Can scolding your kids drive them to take extreme steps? – Times of India
A friend and a fellow mom called early in the morning. Sounding panicky she tells me that the Noida school boy who had gone missing two days ago, whose photos we were dedicatedly circulating, has been found dead. “The teen was apparently scolded by the mother after which he left the house and now his body has been found. This is so disturbing and traumatizing,” she added. She is a mother of two boys, one 10 and the other 15.
A quick search for the news item on Google revealed several news reports of children committing suicide after getting reprimanded by their parents. This may seem random but alarming enough for parents to feel anxious.
“After reading this news I am so scared of scolding my son! What if he does something!” writes a mom in one mother’s Whatsapp group. While others may not word them in this manner, news of teens committing suicide has often been a disturbing zone for parents. They start to question their discplining abilities and get caught up in ‘the right and the wrong’. But before we address these thoughts, it is important for all of us to understand that there is no perfect child or a perfect parent.
“Every child who is scolded will not end his life or indulge in dangerous behaviors,” explains child and adoloscent psychiatrist Dr Previn Dadachanji. “There will be some vulnerable children who may have low self esteem, anxiety or untreated depression who feel inadequate on getting scolded and think of ending their life.”
“This often happens with children who have not been told NO for things and parents indulge them. When these kids grow up and face rejections and upheavals, they find it difficult to cope with it,” adds Dr Dadachanji.
The teen phase usually turns out to be a superstorm for children and parents alike. The child’s biological changes alongside psychological and emotional changes muddle up their brain to clearly differentiate the right from wrong, making them prone to emotional volatility.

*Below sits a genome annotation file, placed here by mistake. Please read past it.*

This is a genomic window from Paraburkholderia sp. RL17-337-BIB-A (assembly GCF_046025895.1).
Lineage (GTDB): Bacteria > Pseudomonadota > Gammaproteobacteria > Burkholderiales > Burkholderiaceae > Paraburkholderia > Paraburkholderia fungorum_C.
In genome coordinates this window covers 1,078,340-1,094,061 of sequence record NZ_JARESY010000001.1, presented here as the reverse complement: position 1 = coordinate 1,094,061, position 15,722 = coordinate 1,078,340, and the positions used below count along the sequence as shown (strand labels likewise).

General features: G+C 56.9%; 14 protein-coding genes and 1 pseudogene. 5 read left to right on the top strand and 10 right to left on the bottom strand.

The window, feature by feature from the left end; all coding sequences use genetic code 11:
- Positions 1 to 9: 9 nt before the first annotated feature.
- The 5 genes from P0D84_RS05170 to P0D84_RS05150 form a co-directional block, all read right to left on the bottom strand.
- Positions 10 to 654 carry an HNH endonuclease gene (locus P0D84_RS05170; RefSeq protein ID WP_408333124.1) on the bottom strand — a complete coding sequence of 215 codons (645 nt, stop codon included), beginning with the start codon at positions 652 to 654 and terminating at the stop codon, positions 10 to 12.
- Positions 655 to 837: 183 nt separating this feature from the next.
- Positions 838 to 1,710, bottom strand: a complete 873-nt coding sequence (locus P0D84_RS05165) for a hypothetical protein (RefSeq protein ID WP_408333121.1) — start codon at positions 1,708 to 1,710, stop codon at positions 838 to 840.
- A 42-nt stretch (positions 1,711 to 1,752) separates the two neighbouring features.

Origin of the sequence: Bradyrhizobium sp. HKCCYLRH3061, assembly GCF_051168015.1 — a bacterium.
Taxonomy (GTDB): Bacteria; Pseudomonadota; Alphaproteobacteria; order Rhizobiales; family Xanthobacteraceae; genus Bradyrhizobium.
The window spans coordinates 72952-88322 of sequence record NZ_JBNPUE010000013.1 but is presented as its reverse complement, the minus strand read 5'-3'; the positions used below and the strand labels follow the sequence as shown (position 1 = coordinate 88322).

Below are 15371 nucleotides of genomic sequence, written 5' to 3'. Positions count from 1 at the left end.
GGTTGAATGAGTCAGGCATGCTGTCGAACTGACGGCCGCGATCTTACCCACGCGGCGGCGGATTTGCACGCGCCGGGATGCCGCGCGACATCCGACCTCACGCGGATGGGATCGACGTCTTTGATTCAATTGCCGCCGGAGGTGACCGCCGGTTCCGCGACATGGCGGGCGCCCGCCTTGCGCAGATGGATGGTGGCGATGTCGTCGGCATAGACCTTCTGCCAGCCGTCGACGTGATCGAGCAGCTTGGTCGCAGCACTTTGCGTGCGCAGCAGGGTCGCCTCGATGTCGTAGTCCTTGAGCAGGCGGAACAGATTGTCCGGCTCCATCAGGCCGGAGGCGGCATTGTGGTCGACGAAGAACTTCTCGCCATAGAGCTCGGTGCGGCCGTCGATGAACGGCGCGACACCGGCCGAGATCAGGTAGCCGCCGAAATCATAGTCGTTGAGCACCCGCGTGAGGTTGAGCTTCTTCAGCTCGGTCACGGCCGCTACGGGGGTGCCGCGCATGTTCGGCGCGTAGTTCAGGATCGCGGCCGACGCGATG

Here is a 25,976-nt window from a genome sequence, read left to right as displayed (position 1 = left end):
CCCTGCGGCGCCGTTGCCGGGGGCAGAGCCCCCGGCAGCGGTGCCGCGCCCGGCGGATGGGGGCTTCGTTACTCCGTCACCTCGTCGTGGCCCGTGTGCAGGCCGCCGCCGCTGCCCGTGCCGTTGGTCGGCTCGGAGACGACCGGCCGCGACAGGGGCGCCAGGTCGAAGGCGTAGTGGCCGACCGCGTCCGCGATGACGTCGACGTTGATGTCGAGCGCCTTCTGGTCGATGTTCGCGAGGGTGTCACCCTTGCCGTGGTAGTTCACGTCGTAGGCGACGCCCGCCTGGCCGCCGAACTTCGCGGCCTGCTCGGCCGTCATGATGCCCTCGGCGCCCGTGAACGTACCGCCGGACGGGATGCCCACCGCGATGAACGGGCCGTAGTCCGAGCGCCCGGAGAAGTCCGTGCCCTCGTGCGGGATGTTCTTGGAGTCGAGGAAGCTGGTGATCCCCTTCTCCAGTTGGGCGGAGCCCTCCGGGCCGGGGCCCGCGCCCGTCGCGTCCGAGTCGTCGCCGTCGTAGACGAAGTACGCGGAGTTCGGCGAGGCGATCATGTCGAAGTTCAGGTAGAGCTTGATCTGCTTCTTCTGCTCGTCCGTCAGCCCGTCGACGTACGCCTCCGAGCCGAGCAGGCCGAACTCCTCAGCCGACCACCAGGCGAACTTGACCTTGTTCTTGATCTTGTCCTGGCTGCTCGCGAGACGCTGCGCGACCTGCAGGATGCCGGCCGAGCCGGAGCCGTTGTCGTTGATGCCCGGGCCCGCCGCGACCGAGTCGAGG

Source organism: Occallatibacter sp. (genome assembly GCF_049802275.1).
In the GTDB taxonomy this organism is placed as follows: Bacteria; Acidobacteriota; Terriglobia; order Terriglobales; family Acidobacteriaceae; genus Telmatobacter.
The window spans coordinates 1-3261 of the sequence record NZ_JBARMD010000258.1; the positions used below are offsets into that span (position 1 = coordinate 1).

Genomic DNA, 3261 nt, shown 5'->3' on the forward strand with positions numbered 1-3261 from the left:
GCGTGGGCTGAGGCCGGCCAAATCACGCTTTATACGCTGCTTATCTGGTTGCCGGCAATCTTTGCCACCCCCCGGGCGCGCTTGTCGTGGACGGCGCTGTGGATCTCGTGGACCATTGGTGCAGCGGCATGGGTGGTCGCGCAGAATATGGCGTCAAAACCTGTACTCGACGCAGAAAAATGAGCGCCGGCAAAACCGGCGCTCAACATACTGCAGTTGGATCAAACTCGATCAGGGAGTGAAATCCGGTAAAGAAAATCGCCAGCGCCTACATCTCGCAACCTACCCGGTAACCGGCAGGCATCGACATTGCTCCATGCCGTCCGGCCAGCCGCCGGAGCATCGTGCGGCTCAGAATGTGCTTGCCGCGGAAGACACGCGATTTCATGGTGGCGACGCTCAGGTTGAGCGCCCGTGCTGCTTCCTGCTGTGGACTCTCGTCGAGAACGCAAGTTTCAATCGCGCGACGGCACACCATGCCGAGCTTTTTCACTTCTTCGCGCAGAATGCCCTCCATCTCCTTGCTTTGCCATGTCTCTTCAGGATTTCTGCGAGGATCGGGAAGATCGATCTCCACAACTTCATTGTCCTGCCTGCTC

You will see irrational outbursts and completely unacceptable behavior, because your child is dealing with confusion, embarrassment, fear of failure, and a deep sense of vulnerability. We all have as parents indulged in saying harsh words in haste just to regret them later. But this does not make you a dysfunctional parent and it should not make you fear dangerous consequences, as long as you keep a few things in mind.
Dr Dadachanji shares a two-step strategy. Firstly, it’s pertinent for parents to recognise signs of any mental health issue that their child may be suffering from. Is he feeling anxious? Stays withdrawn? Looks sad? Do not take it lightly, explore it and see if it needs help.
Secondly, when you are scolding your child, be careful about how you do it. Demeaning your child will do no good. Talk in a collaborative manner instead of accusing and shaming him/her. Children are often impulsive in this age and when they say disturbing things as a retort, don’t take it lightly. Keenly observe for signs of disturbing behavior and act accordingly.
Unresolved parental trauma
But is scolding an offspring as simple as it sounds? Trauma coach Dr Gaurav Deka calls this a complex situation. “Often parents treat children in a scary way or physically or verbally abuse their children, or become strict with them, simply because they, without realizing, are reminded of their own unhealed childhood.”
Dr Deka further explains, “We have to understand that the child is naturally deeply in love with the parents. No child ever grows up without traumatic experiences to end up hating their parents. Child takes on all the destructive behavior patterns from their parents, healed or unhealed in the form of love. Children are a loyal representation to the family, they take it all in. We often don’t get to know what weight the child is carrying on behalf of the parent. His consciousness is not an independent consciousness.”
Acknowledge unhealed trauma
Parenting as a practice can never be perfect. We don’t need to be perfect. We need to be able to have the courage to acknowledge what’s unhealed within us. “Have the acknowledgement that you carry some harsh unhealed experience and that is the lens with which you operate in your life. Admit that at some point you will have to look at these unhealed experiences and heal them.”
So accept there are problems and commit to tackling them or just say it publicly that you are unable to!